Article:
You have more health care provider options these days than your grandparents did. Going to your doctor is no longer necessarily going to a medical doctor, in the traditional sense. It’s fantastic that we have choices, but it can also be confusing.
Every type of provider plays an important role in the healthcare landscape and I urge you to seek care from the type of provider that suits you. But, if you’re a savvy health consumer, you want to be informed and understand the differences between your choices of healthcare provider. So, I’ve done the legwork to break it down for you in this blog as well as a table at the end, for quick reference.
Let’s first review the types of providers I will cover here:
Medical Doctor (MD) or Doctor of Osteopathic Medicine (DO)
Hippocrates (c. 460-c. 370 BCE) is most commonly cited as the father of modern medicine owing to several medical works from ancient Greece attributed to him and his students. “Hippocrates and his followers were the first to describe many diseases and medical conditions.” Merriam-Webster defines “medicine” as “the science and art dealing with the maintenance of health and the prevention, alleviation, or cure of disease.”
“Allopathic and osteopathic physicians use a biological approach to healing. Physicians diagnose, treat, and work to prevent human illness and injury.“
“Osteopathic medicine also incorporates a treatment modality- Osteopathic Manipulative Medicine (OMM)- which is a form of musculoskeletal manipulation that is used both for diagnosis and treatment. MDs and DOs practice in all the same specialties. Work is in progress to combine the two types of residencies.” (http://www.purdue.edu/preprofessional/documents/Physician.pdf)
Medical doctors are required to pass the three-part United States Medical Licensing Exam (USMLE) in order to obtain a license to practice. The first 2 parts (aka steps) are taken during medical school. The last step is taken during the first two years of residency training after medical school. After completion of residency training (lasting 3-6 years), medical doctors must pass a speciality certification exam (aka board certification exam) in order to be “board-certified.” Board certification is not required in order for a medical doctor to start practice, but it is highly encouraged. A medical doctor may elect to do one or more training programs after residency (called fellowships) lasting anywhere from an additional 1 to 3 years each.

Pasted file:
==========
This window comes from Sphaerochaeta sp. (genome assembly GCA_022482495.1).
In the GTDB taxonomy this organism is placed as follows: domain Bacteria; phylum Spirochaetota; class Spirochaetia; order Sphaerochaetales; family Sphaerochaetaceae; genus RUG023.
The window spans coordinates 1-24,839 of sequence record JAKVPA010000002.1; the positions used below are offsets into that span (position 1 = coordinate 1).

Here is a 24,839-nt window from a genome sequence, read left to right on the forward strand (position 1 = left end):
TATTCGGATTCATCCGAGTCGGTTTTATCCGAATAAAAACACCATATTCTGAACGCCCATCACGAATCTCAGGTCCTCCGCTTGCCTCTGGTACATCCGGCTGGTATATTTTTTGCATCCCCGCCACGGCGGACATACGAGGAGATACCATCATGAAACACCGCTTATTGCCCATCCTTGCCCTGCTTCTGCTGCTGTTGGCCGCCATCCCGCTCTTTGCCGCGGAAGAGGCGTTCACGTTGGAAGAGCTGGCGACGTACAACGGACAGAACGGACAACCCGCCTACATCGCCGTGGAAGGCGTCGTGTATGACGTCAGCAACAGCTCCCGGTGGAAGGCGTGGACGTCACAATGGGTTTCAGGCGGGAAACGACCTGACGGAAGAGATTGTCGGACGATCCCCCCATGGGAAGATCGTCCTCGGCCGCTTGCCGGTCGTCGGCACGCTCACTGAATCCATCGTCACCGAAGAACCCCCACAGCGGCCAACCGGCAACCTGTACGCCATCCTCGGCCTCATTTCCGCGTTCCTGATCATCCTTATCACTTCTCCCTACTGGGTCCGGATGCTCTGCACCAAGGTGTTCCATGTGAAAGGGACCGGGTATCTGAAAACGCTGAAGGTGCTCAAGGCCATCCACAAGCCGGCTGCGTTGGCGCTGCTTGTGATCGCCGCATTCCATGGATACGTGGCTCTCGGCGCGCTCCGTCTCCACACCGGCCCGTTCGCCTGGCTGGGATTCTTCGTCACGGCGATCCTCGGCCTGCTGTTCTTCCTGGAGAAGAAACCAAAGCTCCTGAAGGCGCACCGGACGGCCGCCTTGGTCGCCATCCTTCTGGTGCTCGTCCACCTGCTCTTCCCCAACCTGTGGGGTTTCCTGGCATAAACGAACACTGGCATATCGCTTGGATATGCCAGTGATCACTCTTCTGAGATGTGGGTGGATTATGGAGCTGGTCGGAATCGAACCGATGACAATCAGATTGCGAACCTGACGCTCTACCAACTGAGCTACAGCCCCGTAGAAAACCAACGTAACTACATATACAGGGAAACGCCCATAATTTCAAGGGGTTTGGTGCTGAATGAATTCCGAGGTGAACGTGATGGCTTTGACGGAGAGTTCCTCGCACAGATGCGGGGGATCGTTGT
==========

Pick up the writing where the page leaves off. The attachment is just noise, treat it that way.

You can look on the American of Medical Specialities website to see if your doctor is board-certified.
MDs and DOs are licensed in all 50 states.
Doctor of Podiatric Medicine (DPM)
The first school of podiatric medicine opened in 1911. Podiatrists are trained to take care of issues related to the foot and ankle, including surgical or medical treatment. Doctors of Podiatric Medicine complete a 4-year doctorate degree during which their studies are focused on diseases of the foot and ankle. Some courses overlap with material covered in medical school. Podiatrists complete a 2-4 year residency program that may include rotations with medical students in areas like emergency medicine, anesthesia, sports medicine, infectious disease, and radiology. Their scope of practice is diagnosis and treatment of diseases and disorders relating to the leg below the knee. There can be variations from state to state.